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The Systematic Consideration of Human Factors in Vessel Collision Investigations

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Historically, human factors have caused or contributed to the cause of nearly every vessel collision. However, given the vast number and type of human factors that can possibly be involved, the typical marine investigator risks either considering these factors only superficially or becoming bogged down in an academic exercise. Beyond just saying the collision was caused by “human error,” the marine investigator should understand the role of human factors in the causal chain of events. Some human factor issues can be difficult to parse from the available information. This is particularly the case for historical events but is also true even where witnesses are available. Nonetheless, there are a number of key areas where hard facts can reveal human factor issues that directly caused or contributed to the collision or somehow exacerbate the results. This paper divides that consideration into three parts, (1) human factors that affect the risk of the collision occurring, (2) human factors that affect the response once risk of collision is perceived, and (3) human factors that affect witness perception and recollection after the accident. The construct described in this paper can be used by the investigator to ensure a systematic consideration of key human factors relevant to a collision.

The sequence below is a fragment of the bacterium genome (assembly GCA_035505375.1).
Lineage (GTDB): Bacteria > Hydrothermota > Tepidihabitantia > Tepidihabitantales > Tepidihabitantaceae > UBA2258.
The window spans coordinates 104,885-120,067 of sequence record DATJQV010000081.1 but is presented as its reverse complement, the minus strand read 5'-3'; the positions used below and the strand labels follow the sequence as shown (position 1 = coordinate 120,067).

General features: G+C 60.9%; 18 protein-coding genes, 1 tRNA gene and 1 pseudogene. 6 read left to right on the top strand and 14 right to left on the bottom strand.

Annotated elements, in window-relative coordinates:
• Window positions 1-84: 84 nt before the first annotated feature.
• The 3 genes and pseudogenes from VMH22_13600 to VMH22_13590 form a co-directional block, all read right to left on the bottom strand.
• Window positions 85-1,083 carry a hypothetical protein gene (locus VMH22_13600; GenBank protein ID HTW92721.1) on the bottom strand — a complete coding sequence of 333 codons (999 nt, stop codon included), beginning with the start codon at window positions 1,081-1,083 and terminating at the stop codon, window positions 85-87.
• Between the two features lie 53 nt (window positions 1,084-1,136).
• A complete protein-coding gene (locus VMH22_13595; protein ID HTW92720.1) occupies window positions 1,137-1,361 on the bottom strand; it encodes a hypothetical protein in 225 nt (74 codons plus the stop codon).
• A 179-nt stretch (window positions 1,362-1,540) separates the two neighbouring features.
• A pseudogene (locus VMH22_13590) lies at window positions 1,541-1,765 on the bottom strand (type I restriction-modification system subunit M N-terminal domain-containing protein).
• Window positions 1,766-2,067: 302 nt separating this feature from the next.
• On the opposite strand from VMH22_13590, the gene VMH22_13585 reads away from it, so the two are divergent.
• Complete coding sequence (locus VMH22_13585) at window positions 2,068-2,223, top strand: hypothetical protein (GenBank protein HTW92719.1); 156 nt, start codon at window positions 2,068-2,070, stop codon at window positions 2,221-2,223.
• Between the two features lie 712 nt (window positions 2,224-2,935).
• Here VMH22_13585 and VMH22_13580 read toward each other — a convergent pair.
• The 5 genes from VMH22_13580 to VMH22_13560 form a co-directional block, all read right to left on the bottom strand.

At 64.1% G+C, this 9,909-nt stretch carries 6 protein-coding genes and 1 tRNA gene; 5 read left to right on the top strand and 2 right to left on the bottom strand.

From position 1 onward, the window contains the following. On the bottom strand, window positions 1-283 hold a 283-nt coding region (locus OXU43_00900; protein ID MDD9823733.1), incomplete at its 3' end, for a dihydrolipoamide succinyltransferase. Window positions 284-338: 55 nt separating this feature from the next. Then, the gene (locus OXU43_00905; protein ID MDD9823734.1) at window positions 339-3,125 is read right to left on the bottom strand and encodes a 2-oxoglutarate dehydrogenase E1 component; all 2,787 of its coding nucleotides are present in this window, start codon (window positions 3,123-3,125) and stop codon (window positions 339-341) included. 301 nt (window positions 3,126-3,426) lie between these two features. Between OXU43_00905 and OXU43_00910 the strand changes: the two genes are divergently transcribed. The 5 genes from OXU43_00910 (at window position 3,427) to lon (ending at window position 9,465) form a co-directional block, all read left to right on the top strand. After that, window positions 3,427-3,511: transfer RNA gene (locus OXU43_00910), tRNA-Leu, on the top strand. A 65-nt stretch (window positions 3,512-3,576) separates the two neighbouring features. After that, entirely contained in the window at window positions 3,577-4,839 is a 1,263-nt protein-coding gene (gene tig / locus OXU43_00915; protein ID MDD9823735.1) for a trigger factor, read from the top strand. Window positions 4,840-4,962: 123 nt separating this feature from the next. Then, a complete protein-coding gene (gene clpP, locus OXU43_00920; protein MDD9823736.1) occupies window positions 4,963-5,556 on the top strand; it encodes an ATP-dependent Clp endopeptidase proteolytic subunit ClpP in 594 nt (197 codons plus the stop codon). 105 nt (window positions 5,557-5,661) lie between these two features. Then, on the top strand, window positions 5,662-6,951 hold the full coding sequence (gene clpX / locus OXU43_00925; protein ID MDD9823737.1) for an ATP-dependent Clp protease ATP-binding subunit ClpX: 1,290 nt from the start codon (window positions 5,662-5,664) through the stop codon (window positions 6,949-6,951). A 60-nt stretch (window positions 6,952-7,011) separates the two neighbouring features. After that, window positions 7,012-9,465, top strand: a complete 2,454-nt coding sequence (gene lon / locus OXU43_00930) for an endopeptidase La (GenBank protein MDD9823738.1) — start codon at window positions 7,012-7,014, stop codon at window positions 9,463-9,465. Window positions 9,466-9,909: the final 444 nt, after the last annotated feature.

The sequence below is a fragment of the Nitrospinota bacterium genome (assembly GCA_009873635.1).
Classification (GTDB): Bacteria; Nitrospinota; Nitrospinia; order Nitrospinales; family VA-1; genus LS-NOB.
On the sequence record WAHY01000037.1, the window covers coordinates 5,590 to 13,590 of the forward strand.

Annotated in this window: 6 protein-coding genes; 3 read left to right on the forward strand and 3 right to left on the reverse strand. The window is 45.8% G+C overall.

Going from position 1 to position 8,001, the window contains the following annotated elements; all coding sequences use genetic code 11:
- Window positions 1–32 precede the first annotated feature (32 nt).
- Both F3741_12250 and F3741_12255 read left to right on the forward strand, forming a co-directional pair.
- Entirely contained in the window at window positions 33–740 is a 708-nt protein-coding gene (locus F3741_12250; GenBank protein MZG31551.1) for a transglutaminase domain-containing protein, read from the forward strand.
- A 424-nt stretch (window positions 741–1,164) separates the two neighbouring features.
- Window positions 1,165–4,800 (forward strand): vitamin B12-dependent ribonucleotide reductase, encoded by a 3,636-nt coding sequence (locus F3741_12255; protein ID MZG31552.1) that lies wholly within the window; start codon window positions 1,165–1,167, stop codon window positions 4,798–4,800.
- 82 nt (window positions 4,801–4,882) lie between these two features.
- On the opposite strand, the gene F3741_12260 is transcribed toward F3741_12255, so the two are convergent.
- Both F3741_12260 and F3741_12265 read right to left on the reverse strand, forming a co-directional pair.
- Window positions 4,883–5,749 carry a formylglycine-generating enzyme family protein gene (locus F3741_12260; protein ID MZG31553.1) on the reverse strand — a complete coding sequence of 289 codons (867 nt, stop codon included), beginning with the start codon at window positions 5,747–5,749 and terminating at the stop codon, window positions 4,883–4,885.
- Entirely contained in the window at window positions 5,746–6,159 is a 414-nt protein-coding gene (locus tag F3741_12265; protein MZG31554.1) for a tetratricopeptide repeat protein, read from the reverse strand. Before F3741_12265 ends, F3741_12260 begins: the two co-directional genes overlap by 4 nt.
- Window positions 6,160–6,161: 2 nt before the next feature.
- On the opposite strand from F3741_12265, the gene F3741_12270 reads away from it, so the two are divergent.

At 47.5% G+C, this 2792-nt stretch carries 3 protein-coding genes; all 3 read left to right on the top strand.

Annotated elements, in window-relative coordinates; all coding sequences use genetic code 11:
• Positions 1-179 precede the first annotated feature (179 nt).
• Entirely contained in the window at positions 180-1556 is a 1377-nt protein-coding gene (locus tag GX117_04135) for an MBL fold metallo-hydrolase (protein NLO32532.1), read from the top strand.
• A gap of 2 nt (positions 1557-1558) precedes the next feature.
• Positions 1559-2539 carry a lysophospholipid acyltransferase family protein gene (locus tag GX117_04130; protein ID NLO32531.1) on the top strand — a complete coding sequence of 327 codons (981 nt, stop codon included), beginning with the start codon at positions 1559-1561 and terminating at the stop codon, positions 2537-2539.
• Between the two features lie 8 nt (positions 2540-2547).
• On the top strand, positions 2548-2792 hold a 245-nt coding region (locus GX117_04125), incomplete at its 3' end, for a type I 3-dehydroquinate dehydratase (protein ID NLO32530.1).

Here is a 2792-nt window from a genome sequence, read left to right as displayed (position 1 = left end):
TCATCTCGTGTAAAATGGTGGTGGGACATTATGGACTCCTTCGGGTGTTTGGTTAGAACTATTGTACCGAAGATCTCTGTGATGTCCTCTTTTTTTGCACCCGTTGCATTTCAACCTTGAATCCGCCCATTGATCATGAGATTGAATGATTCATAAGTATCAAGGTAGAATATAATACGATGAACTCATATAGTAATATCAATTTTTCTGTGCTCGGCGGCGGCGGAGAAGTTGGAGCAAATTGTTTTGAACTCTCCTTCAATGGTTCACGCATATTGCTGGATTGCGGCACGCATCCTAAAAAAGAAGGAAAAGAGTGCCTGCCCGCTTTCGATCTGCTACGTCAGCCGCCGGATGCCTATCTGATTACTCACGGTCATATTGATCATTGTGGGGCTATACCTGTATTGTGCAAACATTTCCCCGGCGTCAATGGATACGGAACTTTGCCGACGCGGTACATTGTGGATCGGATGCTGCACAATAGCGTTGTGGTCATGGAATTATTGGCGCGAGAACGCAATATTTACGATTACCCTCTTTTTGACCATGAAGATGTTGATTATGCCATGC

Keywords: collision; human factors; investigation; perception; reaction

Document Type: Research Article


Publication date: 2012-11-01

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  • The Marine Technology Society Journal is the flagship publication of the Marine Technology Society. It publishes the highest caliber, peer-reviewed papers on subjects of interest to the society: marine technology, ocean science, marine policy and education. The Journal is dedicated to publishing timely special issues on emerging ocean community concerns while also showcasing general interest and student-authored works.
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